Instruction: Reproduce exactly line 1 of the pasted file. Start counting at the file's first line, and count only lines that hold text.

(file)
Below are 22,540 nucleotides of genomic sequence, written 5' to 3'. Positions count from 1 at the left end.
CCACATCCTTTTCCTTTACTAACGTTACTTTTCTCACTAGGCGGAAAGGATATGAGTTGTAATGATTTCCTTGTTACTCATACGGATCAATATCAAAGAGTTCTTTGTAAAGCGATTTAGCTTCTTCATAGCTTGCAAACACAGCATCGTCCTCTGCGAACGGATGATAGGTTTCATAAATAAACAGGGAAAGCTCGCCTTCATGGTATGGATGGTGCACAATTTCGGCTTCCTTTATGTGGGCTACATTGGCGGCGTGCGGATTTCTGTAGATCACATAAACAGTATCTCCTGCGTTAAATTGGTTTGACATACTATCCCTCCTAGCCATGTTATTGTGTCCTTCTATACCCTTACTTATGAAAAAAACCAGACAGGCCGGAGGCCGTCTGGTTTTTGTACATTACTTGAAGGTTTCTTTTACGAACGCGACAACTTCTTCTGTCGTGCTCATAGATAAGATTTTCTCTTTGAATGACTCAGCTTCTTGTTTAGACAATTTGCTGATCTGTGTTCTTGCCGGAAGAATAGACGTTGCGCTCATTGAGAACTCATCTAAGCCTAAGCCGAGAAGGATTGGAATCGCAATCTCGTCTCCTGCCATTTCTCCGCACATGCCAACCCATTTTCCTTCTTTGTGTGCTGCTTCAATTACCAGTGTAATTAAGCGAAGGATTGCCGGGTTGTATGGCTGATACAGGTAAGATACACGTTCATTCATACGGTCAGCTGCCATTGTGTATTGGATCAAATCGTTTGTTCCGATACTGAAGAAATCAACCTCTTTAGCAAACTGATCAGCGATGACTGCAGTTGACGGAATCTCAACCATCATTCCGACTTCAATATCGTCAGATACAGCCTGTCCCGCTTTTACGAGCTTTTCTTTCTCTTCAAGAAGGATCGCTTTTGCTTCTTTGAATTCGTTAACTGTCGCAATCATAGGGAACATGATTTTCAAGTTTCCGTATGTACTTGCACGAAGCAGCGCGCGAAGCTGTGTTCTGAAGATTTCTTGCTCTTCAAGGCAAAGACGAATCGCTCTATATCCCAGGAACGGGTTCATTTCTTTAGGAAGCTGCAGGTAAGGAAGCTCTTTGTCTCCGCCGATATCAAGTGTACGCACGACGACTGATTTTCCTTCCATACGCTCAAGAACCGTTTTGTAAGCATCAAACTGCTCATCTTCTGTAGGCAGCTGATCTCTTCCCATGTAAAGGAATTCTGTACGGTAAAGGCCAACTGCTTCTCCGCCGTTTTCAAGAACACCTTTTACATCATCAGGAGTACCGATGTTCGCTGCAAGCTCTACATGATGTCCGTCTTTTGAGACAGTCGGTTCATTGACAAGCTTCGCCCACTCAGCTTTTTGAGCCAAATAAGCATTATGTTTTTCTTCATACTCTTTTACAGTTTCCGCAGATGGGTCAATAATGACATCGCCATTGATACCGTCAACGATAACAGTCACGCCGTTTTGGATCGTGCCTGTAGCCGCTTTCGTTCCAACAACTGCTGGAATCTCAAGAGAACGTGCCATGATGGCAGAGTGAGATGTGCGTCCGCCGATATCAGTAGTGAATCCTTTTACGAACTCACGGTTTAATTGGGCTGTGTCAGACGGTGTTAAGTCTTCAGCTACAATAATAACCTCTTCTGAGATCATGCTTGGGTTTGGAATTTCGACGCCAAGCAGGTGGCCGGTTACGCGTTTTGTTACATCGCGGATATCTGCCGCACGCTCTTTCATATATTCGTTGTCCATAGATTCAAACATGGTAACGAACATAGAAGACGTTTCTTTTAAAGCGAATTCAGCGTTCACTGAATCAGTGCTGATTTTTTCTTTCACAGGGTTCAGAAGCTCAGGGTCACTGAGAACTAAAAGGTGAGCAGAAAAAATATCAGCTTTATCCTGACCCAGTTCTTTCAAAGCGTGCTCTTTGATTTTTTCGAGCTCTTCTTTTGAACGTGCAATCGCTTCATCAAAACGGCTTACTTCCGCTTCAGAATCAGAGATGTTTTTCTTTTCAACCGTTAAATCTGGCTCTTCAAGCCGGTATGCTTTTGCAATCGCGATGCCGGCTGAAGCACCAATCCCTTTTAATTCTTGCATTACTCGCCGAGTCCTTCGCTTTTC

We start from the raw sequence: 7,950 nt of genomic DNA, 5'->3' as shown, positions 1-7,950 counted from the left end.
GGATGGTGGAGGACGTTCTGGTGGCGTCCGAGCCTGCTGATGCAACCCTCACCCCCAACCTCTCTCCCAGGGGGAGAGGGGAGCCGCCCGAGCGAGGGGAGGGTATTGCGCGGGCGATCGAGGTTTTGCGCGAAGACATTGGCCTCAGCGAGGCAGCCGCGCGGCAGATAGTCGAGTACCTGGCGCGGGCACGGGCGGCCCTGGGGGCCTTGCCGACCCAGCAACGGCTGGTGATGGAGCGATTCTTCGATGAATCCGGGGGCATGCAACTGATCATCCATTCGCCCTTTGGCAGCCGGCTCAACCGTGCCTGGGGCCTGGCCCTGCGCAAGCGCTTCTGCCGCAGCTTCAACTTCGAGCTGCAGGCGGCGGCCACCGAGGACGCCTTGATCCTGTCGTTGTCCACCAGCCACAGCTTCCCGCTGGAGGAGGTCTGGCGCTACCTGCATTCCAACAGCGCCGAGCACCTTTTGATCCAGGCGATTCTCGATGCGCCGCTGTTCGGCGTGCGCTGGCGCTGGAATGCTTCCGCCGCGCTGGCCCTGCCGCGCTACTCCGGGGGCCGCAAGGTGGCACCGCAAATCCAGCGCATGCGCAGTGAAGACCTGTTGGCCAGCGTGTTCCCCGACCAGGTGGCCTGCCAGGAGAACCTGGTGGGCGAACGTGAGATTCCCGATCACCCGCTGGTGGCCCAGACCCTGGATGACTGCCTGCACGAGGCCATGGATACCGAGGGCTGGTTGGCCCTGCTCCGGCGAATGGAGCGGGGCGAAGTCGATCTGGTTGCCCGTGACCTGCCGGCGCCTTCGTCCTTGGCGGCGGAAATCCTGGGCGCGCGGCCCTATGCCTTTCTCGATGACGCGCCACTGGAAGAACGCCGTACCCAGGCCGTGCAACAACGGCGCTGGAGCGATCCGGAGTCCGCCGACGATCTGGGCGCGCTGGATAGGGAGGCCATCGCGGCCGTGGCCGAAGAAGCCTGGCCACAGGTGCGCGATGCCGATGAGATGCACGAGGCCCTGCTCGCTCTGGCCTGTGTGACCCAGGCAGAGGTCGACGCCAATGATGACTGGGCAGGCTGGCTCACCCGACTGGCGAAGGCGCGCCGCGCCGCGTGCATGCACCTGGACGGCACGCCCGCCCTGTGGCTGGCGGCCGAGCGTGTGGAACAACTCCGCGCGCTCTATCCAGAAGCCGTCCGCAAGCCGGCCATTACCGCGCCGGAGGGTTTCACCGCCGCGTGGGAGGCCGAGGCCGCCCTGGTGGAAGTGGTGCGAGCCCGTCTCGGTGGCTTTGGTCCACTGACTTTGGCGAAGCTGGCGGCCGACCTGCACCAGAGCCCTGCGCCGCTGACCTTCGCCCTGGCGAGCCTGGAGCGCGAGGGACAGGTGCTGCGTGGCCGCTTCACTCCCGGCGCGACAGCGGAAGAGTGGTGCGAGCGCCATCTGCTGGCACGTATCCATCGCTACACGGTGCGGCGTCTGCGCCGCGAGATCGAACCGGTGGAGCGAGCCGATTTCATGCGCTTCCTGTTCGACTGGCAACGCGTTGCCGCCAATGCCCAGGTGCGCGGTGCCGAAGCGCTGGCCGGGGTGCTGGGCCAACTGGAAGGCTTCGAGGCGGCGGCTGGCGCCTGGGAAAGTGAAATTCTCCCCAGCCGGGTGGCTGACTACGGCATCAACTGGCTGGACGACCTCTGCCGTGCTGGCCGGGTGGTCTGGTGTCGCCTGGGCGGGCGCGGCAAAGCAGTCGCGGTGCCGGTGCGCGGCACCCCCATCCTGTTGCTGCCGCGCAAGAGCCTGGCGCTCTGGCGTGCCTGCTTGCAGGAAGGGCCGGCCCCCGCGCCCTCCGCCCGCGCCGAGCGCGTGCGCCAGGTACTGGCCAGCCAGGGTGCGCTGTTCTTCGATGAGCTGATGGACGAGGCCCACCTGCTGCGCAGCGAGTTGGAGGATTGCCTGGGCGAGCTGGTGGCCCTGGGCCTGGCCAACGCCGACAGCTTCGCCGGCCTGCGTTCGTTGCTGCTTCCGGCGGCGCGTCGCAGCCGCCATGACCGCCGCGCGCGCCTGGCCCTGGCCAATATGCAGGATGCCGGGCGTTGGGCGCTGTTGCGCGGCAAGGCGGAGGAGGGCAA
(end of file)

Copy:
Below are 22,540 nucleotides of genomic sequence, written 5' to 3'. Positions count from 1 at the left end.